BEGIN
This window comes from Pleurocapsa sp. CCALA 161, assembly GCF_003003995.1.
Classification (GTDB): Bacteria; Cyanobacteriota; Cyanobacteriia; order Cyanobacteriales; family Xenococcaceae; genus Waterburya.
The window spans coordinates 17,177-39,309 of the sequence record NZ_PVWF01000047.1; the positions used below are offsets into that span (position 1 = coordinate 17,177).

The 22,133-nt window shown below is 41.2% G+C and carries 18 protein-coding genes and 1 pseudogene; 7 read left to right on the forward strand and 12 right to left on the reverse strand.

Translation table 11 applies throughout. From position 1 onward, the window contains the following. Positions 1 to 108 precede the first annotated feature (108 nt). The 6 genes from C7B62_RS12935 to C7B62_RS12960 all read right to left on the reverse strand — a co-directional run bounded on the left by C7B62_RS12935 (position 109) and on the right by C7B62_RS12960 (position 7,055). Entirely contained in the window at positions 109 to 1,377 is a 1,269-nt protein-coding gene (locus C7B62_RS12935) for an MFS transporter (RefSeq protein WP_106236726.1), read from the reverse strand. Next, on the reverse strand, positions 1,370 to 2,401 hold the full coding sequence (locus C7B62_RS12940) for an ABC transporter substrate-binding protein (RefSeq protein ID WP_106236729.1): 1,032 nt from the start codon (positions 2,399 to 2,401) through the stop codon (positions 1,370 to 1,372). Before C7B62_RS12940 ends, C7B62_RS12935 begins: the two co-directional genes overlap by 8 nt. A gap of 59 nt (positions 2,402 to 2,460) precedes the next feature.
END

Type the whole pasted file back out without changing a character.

This window comes from Pleurocapsa sp. CCALA 161, assembly GCF_003003995.1.
Classification (GTDB): Bacteria; Cyanobacteriota; Cyanobacteriia; order Cyanobacteriales; family Xenococcaceae; genus Waterburya.
The window spans coordinates 17,177-39,309 of the sequence record NZ_PVWF01000047.1; the positions used below are offsets into that span (position 1 = coordinate 17,177).

The 22,133-nt window shown below is 41.2% G+C and carries 18 protein-coding genes and 1 pseudogene; 7 read left to right on the forward strand and 12 right to left on the reverse strand.

Translation table 11 applies throughout. From position 1 onward, the window contains the following. Positions 1 to 108 precede the first annotated feature (108 nt). The 6 genes from C7B62_RS12935 to C7B62_RS12960 all read right to left on the reverse strand — a co-directional run bounded on the left by C7B62_RS12935 (position 109) and on the right by C7B62_RS12960 (position 7,055). Entirely contained in the window at positions 109 to 1,377 is a 1,269-nt protein-coding gene (locus C7B62_RS12935) for an MFS transporter (RefSeq protein WP_106236726.1), read from the reverse strand. Next, on the reverse strand, positions 1,370 to 2,401 hold the full coding sequence (locus C7B62_RS12940) for an ABC transporter substrate-binding protein (RefSeq protein ID WP_106236729.1): 1,032 nt from the start codon (positions 2,399 to 2,401) through the stop codon (positions 1,370 to 1,372). Before C7B62_RS12940 ends, C7B62_RS12935 begins: the two co-directional genes overlap by 8 nt. A gap of 59 nt (positions 2,402 to 2,460) precedes the next feature.